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Health & Hygiene on the Streets of the Rose City
Health & Hygiene on the Streets of the Rose City


In 2013 the Portland Housing Bureau in association with the Multnomah County Department of County Human Services published “2013 Point-in-Time: Count of Homelessness in Portland/Multnomah County, Oregon.” According to the report, between 2011 and January 30th, 2013, the population of “unsheltered” persons (those “sleeping outside, in vehicles, abandoned buildings, and other places not intended for human habitation”) increased 10% from 1,718 to 1,895. During that same time the population of the “literally homeless” persons (the number of unsheltered combined with those “sleeping in emergency shelters or vouchered into motels”) increased by 5% from 2,727 to 2,869.

Unhoused individuals and families—people who are unsheltered, sleeping in emergency shelters, vouchered motels, or transitional housing, and people living in shared housing—have the same basic rights as all Americans, among which are access to food and shelter, privacy, safety, and health. However, in municipalities across Oregon, ordinances like anti-camping and loitering laws impede access to these rights. In order to protect against the infringement of these rights, a movement is gathering momentum in Oregon and California to pass legislation for a Homeless Bill of Rights in both states.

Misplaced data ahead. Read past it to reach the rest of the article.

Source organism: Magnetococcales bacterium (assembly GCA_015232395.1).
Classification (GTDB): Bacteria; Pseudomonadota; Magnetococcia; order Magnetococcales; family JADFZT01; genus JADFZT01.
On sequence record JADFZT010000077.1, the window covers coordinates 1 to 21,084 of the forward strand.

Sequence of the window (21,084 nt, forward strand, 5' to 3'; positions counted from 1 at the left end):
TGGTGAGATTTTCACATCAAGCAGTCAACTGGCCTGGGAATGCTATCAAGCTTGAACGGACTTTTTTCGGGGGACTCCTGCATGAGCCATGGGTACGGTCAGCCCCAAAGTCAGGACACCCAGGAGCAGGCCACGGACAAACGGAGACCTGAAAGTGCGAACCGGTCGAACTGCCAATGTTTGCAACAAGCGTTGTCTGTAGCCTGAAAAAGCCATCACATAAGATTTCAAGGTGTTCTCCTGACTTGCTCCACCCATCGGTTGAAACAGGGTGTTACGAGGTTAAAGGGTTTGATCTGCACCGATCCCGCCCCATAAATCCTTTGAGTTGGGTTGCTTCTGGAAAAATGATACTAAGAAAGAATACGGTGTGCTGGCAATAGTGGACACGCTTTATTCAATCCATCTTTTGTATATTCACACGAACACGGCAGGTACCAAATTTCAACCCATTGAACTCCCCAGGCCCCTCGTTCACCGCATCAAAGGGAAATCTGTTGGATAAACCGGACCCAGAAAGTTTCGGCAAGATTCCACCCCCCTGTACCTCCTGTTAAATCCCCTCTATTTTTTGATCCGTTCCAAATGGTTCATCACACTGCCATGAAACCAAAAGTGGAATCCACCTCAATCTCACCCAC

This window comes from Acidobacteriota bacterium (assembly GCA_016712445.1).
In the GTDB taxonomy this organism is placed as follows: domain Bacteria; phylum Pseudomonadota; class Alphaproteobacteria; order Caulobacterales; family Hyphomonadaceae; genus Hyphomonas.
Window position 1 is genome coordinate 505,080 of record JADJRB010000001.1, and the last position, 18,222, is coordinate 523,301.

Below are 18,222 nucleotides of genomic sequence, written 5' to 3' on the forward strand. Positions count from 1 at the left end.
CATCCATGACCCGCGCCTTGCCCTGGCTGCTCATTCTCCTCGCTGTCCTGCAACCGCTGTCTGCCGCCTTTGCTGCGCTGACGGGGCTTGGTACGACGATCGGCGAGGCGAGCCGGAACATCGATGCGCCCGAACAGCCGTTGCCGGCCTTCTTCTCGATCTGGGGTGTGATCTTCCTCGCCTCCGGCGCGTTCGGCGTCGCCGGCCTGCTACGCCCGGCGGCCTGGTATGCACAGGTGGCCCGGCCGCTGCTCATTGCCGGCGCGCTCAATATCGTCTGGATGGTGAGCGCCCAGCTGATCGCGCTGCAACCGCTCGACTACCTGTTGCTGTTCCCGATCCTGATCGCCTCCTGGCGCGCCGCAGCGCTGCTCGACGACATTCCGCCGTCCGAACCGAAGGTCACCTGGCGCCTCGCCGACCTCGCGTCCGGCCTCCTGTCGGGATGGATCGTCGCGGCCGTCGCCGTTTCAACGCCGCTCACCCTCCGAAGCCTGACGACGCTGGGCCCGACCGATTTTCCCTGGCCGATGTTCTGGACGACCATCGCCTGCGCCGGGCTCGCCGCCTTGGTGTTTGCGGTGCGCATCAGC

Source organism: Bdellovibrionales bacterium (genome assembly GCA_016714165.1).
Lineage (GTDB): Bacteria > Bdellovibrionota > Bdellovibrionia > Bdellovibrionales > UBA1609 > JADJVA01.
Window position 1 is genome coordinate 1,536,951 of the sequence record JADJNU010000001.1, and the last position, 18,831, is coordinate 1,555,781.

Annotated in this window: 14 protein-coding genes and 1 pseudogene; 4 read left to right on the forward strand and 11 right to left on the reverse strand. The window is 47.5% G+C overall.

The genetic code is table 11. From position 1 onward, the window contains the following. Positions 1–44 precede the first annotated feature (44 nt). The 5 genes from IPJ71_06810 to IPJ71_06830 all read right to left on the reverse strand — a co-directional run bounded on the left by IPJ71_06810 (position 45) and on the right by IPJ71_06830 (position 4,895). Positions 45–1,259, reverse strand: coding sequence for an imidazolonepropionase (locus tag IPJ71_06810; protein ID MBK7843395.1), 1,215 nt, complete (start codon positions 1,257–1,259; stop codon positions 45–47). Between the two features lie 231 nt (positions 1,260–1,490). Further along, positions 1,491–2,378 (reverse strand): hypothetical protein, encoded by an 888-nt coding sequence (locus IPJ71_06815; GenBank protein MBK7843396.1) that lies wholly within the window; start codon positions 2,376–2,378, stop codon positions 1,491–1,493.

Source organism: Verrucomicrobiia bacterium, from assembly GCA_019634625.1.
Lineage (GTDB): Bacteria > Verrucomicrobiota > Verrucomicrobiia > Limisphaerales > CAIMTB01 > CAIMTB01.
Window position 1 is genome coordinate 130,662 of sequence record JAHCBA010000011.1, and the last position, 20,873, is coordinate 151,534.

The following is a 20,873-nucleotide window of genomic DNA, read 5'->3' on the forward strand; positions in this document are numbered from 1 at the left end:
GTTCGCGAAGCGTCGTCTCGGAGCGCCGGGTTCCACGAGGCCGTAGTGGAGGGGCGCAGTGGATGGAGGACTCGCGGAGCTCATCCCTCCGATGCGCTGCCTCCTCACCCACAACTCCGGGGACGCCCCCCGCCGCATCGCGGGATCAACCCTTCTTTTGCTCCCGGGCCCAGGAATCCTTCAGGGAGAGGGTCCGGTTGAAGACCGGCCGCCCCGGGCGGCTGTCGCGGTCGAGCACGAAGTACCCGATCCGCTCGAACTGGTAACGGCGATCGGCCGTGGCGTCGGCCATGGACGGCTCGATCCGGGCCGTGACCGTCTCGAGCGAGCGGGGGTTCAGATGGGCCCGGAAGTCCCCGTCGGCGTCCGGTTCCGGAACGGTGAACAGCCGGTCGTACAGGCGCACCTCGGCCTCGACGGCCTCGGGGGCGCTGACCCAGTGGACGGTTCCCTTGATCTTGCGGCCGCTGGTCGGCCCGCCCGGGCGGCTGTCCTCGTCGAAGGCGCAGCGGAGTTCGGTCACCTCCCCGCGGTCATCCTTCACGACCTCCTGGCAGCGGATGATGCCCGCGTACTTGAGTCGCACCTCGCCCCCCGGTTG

Spearheading this movement is the Western Regional Advocacy Project (WRAP) and its members, organizations that support and advocate for passage of a Homeless Bill of Rights like Sisters Of The Road (Sisters), Street Roots, and Right 2 Survive. According to Lindsay Day, Volunteer/Outreach Co-Manager at Sisters, efforts are underway to introduce a bill to the Oregon Legislature in 2015. In 2012, the “Homeless Person’s Bill of Rights and Acts of Living1” bill was introduced to the California Legislature, though it died in the Appropriations Committee, due in part to the cost of building, operating, and staffing hygiene centers required by the bill. To avoid a similar outcome in Oregon, the leaderships at WRAP developed a comprehensive outline for a report on the community health benefits of hygiene centers.